SARM stands for selective androgen receptor modulator, and it’s a type of drug that’s chemically similar to anabolic steroids.
While steroids are known to promote muscle growth, they also cause many other physiological changes in the body, most of which are unwanted or harmful. Thorny issues like excessive hair growth, acne, balding, and testicular atrophy. Basically, steroids “carpet bomb” your body with powerful hormones, and your muscles are just one potential “target.”
SARMs are different. Instead of affecting a wide variety of organs in your body, SARMs selectively interact with only a handful of different tissues, mainly your muscles and bones.
That’s the idea, anyway.
While SARMs supplements seem like a holy grail for building muscle, they’re also largely unregulated and untested in humans. This means it’s impossible to predict exactly what SARMs’ side effects are or how they’ll impact your health in the long term.
What’s more, SARMs manufacturers can make more or less whatever claims they want, with little oversight from the government.
In this article, you’re going to learn:
- Whether or not SARMs are safe
- The most common SARMs side effects
- The different types of SARMs
- How similar SARMs are to steroids
- And more.
Since then, SARMs have been studied as a therapy for . . .
Despite their many potential uses in medicine, most of the hype surrounding SARMs is focused on their ability to help build muscle and boost performance.
Supplement marketers claim that SARMs mimic the positive effects of testosterone in muscle and bone tissue, but have little effect on the other cells in the body, and thus the endocrine system as a whole.
In other words, SARMs can tell your muscle cells to grow without all the noise, mess, and collateral damage caused by anabolic steroids.
Technically speaking, SARMs accomplish this in two ways:
- They have a special affinity for certain tissues like muscle and bone, but not for others, like the prostate, liver, and brain.
- They don’t break down into molecules that cause unwanted side effects as easily.
This second point is rather significant.
One key characteristic of SARMs is they’re not easily converted into an enzyme called 5-a reductase, which converts testosterone into DHT, a driver of many of the undesirable effects of steroid use.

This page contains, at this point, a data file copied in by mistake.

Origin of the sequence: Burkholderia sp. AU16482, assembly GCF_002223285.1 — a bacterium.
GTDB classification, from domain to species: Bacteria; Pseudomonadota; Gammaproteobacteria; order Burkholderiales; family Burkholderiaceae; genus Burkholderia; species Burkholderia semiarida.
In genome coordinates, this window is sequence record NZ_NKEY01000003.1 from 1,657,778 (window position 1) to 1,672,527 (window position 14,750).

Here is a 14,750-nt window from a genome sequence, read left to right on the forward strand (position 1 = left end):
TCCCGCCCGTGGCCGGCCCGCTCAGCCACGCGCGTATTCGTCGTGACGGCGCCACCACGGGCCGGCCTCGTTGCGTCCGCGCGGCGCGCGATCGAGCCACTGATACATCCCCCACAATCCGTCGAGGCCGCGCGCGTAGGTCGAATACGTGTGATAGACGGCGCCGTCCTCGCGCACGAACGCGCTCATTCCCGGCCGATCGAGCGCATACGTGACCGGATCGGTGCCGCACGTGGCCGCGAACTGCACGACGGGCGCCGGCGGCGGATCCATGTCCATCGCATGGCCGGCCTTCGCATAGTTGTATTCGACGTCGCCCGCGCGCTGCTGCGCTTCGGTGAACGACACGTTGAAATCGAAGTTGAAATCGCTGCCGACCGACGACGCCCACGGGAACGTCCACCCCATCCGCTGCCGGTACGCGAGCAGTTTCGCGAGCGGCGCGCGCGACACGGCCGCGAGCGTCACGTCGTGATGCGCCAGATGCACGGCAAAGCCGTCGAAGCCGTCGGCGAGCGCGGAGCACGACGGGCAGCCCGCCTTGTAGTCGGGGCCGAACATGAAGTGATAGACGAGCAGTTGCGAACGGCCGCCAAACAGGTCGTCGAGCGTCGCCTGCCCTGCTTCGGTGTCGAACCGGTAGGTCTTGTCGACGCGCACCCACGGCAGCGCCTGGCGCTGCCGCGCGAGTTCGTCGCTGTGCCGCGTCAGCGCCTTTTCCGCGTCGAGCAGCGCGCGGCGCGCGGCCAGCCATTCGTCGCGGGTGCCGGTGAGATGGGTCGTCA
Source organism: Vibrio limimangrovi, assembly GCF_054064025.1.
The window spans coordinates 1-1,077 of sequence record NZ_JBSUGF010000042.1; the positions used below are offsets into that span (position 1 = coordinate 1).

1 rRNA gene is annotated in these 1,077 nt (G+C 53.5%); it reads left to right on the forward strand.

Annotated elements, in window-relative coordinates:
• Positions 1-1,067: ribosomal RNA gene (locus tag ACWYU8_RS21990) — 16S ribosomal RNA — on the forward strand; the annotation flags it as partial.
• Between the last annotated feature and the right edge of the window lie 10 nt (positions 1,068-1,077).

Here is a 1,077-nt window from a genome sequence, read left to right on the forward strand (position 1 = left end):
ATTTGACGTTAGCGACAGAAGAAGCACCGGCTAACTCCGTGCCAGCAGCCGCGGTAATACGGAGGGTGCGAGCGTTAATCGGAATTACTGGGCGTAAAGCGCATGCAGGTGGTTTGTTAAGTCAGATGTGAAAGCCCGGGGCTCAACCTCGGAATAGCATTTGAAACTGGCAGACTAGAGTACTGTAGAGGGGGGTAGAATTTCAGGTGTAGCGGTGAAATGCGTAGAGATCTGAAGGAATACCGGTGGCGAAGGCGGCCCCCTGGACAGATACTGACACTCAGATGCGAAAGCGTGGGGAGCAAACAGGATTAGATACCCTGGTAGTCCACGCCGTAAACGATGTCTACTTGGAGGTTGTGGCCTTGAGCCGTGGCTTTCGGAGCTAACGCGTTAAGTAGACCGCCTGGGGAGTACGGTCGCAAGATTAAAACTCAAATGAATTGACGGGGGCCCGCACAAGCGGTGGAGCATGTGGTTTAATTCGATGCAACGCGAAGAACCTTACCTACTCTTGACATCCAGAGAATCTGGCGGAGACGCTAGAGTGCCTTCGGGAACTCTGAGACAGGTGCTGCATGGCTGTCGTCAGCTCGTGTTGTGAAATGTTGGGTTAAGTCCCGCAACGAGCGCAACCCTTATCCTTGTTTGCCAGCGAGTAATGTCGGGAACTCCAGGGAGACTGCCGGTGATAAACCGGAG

SARMs are also resistant to the enzyme aromatase, which converts testosterone into estrogen.
Finally, because SARMs are less powerful than regular steroids, they don’t suppress natural testosterone production as heavily, making them easier to recover from.
Bodybuilders usually take SARMs for one of two reasons:
- To “get their feet wet” with anabolic drug use before going into traditional steroid cycles.
- To increase the effectiveness of steroid cycles without exacerbating side effects or health risks.
Many bodybuilders also believe that SARMs are especially helpful for cutting because they help retain lean mass but don’t seem to increase water retention.
How well do these drugs work?
They’re also popular among athletes because they’re harder to detect in drug testing (although this is changing as regulatory agencies improve their testing methods).
SARMs have only been around for a couple of decades and, unfortunately, haven’t been well-studied in humans.
We just don’t know enough about how they work and their potential long-term side effects, which is a very legitimate cause for concern.
Additionally, since all SARMs aren’t approved for recreational use, technically all SARMs sold online are black-market products. Thus, they’re not subject to any regulatory oversight and quality control is often poor or nonexistent. Mislabeling, contamination, and other shenanigans are common coin when it comes to SARMs.
So, are SARMs safe?
We don’t know for sure, but here’s what we do know . . .
One of the key selling points for many types of SARMs is the claim that they don’t blunt your body’s production of testosterone.
This is a lie. They absolutely do.
For example, in one study conducted by scientists at the behest of GTx, Inc., a pharmaceutical company that specializes in making SARMs, male subjects taking 3 mg of the SARM ostarine per day for 86 days experienced a 23% drop in free testosterone and 43% drop in total testosterone levels (during the trial).
As GTx, Inc. produces and sells SARMs, they had no incentive to make the results look worse than they actually were. If anything, they were incentivized to do the opposite and underreport the negative side effects of SARMs (there’s no evidence this was done, but you get the point).
Similar effects were seen in another study conducted by scientists at Boston University with the SARM ligandrol. In this case, 76 men aged 21 to 50 experienced a massive 55% drop in total testosterone levels after taking 1 mg of ligandrol per day for just 3 weeks. Disturbingly, it also took 5 weeks for their natural testosterone production to recover.
In fact, SARMs are being investigated as a male contraceptive because they lower your levels of luteinizing hormone and follicle-stimulating hormone, which reduces your sperm count and testosterone levels.
All this isn’t surprising when you consider the basic physiology in play:
When you introduce androgens into the body, it recognizes the spike and responds by reducing its own production of its own similar hormones. In other words, your body is smart—if you’re getting plenty of hormones from drugs, your body doesn’t waste resources on making its own.
SARMs aren’t completely free from side effects—they just tend to be minimal at small doses.
Bodybuilders don’t generally take small doses, though, and that’s why they often experience many of the side effects associated with steroid use, including acne and hair loss.
This also applies to the suppression of testosterone you just learned about. The more exogenous (originating outside an organism) anabolic hormones you introduce into your body, whether from SARMs or plain ol’ testosterone, the more your natural production will fall.
And according to a study conducted by scientists at Copenhagen University, it’s possible that this decline in natural testosterone production may persist for years after you stop taking steroids (or SARMs).
Several large trials on the SARM cardarine had to be cancelled because it was causing cancerous growths in the intestines of mice